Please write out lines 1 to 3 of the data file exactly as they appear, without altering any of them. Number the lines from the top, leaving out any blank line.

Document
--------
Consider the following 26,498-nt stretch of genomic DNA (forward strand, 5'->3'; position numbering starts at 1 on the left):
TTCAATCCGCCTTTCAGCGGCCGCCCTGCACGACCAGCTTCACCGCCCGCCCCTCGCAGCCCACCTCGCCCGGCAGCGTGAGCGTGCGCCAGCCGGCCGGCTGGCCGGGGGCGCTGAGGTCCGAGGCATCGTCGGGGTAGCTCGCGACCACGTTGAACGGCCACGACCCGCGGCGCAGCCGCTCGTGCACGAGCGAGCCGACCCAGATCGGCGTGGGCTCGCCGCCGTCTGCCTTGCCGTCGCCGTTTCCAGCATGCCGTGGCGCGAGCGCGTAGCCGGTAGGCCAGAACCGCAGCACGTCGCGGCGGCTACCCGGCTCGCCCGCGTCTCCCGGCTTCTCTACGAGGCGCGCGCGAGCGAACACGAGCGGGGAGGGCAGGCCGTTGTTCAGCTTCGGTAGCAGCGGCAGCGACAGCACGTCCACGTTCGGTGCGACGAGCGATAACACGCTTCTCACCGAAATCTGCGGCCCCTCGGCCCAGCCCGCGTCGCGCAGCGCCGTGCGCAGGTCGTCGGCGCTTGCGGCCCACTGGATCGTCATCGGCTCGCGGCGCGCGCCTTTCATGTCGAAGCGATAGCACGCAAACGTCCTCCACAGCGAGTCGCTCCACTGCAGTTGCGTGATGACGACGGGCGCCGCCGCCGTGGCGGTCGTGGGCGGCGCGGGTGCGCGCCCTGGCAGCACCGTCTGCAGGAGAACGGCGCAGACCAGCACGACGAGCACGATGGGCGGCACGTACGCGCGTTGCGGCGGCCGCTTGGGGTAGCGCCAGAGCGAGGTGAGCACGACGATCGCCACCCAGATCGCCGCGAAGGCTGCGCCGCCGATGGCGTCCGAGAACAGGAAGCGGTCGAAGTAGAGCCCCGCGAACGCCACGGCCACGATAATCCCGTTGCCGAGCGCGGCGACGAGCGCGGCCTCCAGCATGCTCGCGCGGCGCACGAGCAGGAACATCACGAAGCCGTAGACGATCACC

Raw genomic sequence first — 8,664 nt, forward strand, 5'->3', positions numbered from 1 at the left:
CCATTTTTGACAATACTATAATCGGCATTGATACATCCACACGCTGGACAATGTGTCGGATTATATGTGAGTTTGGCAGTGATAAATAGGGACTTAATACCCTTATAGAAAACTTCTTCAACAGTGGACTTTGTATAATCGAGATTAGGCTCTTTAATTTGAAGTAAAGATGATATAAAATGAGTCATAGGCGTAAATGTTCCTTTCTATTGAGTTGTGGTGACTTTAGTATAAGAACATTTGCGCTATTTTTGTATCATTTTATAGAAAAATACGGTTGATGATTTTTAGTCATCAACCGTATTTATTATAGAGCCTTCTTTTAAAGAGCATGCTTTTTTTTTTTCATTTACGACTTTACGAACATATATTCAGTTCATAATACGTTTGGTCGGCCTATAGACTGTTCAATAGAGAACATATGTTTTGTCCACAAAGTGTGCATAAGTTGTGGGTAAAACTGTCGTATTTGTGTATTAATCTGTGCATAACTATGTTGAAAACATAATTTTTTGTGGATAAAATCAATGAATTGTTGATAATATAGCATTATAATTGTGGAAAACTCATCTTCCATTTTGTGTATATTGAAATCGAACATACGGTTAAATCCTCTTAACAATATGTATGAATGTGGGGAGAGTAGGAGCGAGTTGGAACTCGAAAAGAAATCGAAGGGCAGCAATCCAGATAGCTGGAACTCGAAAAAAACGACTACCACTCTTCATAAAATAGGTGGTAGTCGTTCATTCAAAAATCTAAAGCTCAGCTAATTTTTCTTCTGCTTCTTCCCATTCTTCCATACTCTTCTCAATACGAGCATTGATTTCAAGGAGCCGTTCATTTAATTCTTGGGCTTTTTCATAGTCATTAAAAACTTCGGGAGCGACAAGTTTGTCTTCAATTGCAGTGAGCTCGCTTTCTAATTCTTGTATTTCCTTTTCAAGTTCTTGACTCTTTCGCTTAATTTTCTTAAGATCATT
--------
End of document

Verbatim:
Consider the following 26,498-nt stretch of genomic DNA (forward strand, 5'->3'; position numbering starts at 1 on the left):
TTCAATCCGCCTTTCAGCGGCCGCCCTGCACGACCAGCTTCACCGCCCGCCCCTCGCAGCCCACCTCGCCCGGCAGCGTGAGCGTGCGCCAGCCGGCCGGCTGGCCGGGGGCGCTGAGGTCCGAGGCATCGTCGGGGTAGCTCGCGACCACGTTGAACGGCCACGACCCGCGGCGCAGCCGCTCGTGCACGAGCGAGCCGACCCAGATCGGCGTGGGCTCGCCGCCGTCTGCCTTGCCGTCGCCGTTTCCAGCATGCCGTGGCGCGAGCGCGTAGCCGGTAGGCCAGAACCGCAGCACGTCGCGGCGGCTACCCGGCTCGCCCGCGTCTCCCGGCTTCTCTACGAGGCGCGCGCGAGCGAACACGAGCGGGGAGGGCAGGCCGTTGTTCAGCTTCGGTAGCAGCGGCAGCGACAGCACGTCCACGTTCGGTGCGACGAGCGATAACACGCTTCTCACCGAAATCTGCGGCCCCTCGGCCCAGCCCGCGTCGCGCAGCGCCGTGCGCAGGTCGTCGGCGCTTGCGGCCCACTGGATCGTCATCGGCTCGCGGCGCGCGCCTTTCATGTCGAAGCGATAGCACGCAAACGTCCTCCACAGCGAGTCGCTCCACTGCAGTTGCGTGATGACGACGGGCGCCGCCGCCGTGGCGGTCGTGGGCGGCGCGGGTGCGCGCCCTGGCAGCACCGTCTGCAGGAGAACGGCGCAGACCAGCACGACGAGCACGATGGGCGGCACGTACGCGCGTTGCGGCGGCCGCTTGGGGTAGCGCCAGAGCGAGGTGAGCACGACGATCGCCACCCAGATCGCCGCGAAGGCTGCGCCGCCGATGGCGTCCGAGAACAGGAAGCGGTCGAAGTAGAGCCCCGCGAACGCCACGGCCACGATAATCCCGTTGCCGAGCGCGGCGACGAGCGCGGCCTCCAGCATGCTCGCGCGGCGCACGAGCAGGAACATCACGAAGCCGTAGACGATCACC

Raw genomic sequence first — 8,664 nt, forward strand, 5'->3', positions numbered from 1 at the left: